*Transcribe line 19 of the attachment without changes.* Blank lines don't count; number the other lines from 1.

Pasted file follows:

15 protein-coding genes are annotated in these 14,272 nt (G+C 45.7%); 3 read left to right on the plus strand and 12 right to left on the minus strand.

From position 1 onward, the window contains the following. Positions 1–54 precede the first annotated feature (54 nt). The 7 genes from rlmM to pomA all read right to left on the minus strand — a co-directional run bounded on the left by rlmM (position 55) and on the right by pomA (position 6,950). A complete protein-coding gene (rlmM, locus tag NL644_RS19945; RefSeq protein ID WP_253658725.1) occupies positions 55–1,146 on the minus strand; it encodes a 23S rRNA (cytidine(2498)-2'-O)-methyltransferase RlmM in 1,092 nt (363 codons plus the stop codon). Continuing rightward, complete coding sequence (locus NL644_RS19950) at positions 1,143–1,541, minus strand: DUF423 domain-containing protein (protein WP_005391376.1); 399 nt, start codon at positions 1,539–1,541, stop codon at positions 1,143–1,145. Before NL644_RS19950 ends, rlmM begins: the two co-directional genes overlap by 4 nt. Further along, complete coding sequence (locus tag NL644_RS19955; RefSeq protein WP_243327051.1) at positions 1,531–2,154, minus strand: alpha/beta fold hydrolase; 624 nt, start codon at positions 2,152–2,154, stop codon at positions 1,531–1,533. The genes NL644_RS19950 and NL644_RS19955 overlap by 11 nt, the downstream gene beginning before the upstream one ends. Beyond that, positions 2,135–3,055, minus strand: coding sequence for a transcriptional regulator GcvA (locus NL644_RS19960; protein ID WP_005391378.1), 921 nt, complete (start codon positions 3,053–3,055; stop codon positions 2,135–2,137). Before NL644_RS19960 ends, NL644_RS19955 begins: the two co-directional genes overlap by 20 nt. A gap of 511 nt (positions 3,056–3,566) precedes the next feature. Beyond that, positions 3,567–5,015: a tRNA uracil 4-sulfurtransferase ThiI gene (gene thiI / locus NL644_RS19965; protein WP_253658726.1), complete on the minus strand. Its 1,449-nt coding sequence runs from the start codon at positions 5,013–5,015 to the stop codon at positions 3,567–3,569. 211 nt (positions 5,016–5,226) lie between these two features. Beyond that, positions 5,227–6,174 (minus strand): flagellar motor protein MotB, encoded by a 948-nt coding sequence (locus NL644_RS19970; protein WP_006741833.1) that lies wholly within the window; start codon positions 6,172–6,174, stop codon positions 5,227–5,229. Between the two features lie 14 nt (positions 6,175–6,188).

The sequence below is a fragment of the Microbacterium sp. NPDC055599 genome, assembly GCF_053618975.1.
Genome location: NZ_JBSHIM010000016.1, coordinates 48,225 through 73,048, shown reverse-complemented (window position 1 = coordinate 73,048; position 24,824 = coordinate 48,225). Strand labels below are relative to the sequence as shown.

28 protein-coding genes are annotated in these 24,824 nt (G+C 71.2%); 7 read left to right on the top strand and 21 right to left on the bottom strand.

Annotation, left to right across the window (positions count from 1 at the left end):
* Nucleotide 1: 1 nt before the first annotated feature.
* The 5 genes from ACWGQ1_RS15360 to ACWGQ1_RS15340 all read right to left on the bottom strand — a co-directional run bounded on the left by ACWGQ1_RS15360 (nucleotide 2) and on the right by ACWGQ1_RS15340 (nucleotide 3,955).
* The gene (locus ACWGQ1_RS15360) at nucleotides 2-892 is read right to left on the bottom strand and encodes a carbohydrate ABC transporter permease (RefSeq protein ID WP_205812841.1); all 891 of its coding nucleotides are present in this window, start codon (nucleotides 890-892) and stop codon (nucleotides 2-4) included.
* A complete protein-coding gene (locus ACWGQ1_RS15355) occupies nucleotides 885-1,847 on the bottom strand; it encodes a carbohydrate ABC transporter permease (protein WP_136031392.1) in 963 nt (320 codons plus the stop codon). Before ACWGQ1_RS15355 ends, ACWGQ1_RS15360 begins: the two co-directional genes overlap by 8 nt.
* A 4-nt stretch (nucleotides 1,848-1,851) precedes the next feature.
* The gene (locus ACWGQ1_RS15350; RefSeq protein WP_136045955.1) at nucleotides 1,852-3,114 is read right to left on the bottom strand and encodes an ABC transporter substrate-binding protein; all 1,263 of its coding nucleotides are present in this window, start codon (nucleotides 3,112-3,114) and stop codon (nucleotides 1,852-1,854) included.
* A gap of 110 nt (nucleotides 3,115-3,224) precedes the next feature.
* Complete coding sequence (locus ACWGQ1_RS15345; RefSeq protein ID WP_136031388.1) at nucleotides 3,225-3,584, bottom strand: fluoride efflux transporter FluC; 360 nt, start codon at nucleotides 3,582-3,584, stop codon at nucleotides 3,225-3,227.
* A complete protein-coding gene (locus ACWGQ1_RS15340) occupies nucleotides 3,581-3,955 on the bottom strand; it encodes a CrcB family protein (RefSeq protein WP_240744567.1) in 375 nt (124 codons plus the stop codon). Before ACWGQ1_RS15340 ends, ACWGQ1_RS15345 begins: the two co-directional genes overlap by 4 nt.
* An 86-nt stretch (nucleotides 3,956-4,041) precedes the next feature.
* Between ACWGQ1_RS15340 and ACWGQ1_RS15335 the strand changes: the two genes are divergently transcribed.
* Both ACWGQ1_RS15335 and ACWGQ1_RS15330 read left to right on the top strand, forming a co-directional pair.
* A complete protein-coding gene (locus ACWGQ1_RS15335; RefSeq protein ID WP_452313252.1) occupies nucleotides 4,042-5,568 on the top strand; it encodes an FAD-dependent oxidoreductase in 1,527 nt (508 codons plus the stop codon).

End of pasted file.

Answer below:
* A complete protein-coding gene (locus ACWGQ1_RS15335; RefSeq protein ID WP_452313252.1) occupies nucleotides 4,042-5,568 on the top strand; it encodes an FAD-dependent oxidoreductase in 1,527 nt (508 codons plus the stop codon).